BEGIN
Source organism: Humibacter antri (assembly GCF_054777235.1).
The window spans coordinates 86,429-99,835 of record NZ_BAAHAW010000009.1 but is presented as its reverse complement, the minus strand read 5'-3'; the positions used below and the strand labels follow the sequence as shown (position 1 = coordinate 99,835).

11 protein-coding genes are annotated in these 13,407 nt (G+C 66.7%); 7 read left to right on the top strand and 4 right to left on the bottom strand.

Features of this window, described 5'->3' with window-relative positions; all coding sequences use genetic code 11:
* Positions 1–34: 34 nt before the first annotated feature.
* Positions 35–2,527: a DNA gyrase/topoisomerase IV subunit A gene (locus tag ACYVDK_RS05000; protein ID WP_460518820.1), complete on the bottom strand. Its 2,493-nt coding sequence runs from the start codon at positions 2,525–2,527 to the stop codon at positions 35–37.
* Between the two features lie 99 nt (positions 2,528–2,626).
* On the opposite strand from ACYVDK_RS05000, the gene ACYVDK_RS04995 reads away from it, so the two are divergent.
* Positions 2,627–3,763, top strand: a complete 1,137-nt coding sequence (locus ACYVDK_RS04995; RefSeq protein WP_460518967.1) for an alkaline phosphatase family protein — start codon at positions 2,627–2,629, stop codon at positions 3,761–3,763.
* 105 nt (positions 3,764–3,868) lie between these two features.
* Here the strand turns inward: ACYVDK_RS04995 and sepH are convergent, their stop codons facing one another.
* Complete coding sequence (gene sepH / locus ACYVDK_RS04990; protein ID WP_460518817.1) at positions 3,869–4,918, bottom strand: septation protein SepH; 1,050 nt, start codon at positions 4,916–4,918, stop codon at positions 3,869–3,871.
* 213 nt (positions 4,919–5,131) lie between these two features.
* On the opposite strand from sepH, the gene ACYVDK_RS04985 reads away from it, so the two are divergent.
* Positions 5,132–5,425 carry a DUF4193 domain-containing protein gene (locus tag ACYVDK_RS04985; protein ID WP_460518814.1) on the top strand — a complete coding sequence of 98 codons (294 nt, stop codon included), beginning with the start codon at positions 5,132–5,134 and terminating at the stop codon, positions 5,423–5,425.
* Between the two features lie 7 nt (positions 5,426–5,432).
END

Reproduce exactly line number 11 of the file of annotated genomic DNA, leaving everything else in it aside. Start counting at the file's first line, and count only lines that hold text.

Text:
* Here the strand turns inward: ACYVDK_RS04995 and sepH are convergent, their stop codons facing one another.